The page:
225t h
issue, May 21, 2013
WATER: Experts Urge Water...
U.N.-backed report ranks businesses by impact on environment: Cattle ranching in South America ranks second worst.
A controversial dam under construction on an Amazon River tributary in Brazil may deliver less
electricity than promised i...
A suite of disquieting global phenomena have given rise to the "Anthropocene," a term coined for a new geologic epoch char...
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Newsletter 225


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Newsletter 225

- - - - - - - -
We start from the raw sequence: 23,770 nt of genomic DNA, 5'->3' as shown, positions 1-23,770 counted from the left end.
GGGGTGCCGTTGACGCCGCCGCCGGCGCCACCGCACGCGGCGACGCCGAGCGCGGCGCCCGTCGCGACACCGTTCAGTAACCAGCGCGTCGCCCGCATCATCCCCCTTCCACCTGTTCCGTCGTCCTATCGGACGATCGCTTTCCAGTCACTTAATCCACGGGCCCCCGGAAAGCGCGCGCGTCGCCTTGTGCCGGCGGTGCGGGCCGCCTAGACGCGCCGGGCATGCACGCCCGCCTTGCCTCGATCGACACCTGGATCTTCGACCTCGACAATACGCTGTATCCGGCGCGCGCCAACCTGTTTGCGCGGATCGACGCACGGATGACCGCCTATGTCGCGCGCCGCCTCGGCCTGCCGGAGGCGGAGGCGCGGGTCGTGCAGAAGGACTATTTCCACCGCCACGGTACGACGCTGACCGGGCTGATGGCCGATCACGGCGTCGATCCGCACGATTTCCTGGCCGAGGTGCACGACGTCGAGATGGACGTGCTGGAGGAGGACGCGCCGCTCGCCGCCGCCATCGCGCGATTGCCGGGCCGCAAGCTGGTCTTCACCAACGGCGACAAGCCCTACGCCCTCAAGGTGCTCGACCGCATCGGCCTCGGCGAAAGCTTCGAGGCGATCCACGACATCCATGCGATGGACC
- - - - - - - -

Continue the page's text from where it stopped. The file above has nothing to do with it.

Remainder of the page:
1. 1. SOUTH AMERICA ENVIRONMENT, SCIENCE, TECHNOLOGY, AND HEALTH NEWSLETTER 225t h issue, May 21, 2013 WATER: Experts Urge Water's Inclusion in Development Goals By Richa Malhotra As the world faces growing water security challenges, experts are calling for better monitoring of the availability, quality and use of water, and its inclusion in the UN's Sustainable Development Goals as a key issue in the post-2015 development agenda. Human activities, such as building dams and agricultural irrigation, they say, have fundamentally altered the global water system, threatening ecosystems and a steady supply of fresh water. But a lack of scientific data and monitoring mean there is still no effective global governance of this key resource. The Millennium Development Goals, which expire in 2015, focus narrowly on drinking water and sanitation for human health, but ignore global water quantity and quality standards for personal use, agriculture and healthy ecosystems, argue scientists from the Global Water System Project (GWSP). Experts will meet this week (21–24 May) in Bonn, Germany, to bring together global efforts on water research to help set scientific foundations for a common vision for the sustainable use and international governance of water. The conference, Water in the Anthropocene, is organised by the international research initiative, GWSP. It will showcase research conducted on the global water system over the past decade and recommend priorities for decision-makers in the areas of earth system science and management of water. "It will summarise past scientific achievements and proceed to conceptualise future research, which includes direct partnerships with policy and decision-makers," János Bogárdi, senior advisor to GWSP, tells SciDev.Net. The findings will feed into the 2013 Budapest Water Summit in Hungary in October, where "a multi- stakeholder crowd will discuss how water-related goals can be formulated and made an integral part of the Sustainable Development Goals", Bogárdi says. Read more: water-s-inclusion-in-development-goals.html The information contained herein was gathered from news sources from across the region, and the views expressed below do not necessarily reflect those of the Regional Environmental HUB Office or of our constituent posts. Addressees interested in sharing any ESTH-related events of USG interest are welcome to do so. For questions or comments, please contact us at * Free translation prepared by REO staff.  Water: Experts Urge Water’s Inclusion in Development Goals.  Environment: Coal and Cattle Lead Business Damage to Nature-Study.  Conservation: Chilean Antarctic Institute Leads a Regional Project on Whale Catalogue.  Energy: Fewer Trees in the Amazon, Less Hydropower from Dams.  Climate Change: Longest- Ever Everest Ice Core to Study Climate Change.  Science: Shifts in Global Water Systems, Markers on a New Geological Epoch: The Anthropocene.  Glaciers: World’s Largest Tropical Glacier Shrinks.  June 3-7, 2013 REO to attend the Science Corner Workshop in Chile  June 5, 2013 World Environment Day  June 24-27, 2013 REO to address at the LA Forum on Climate Change Adaptation in Brazil  June 28-29, 2013 Peru Green Build 2013 Expo & International Congress, Lima, Peru  July 10-12, 2013 Eolica, Buenos Aires, Argentina Next events: In this issue: Photo by @Doug88888 (flickr user). Under Creative Commons License.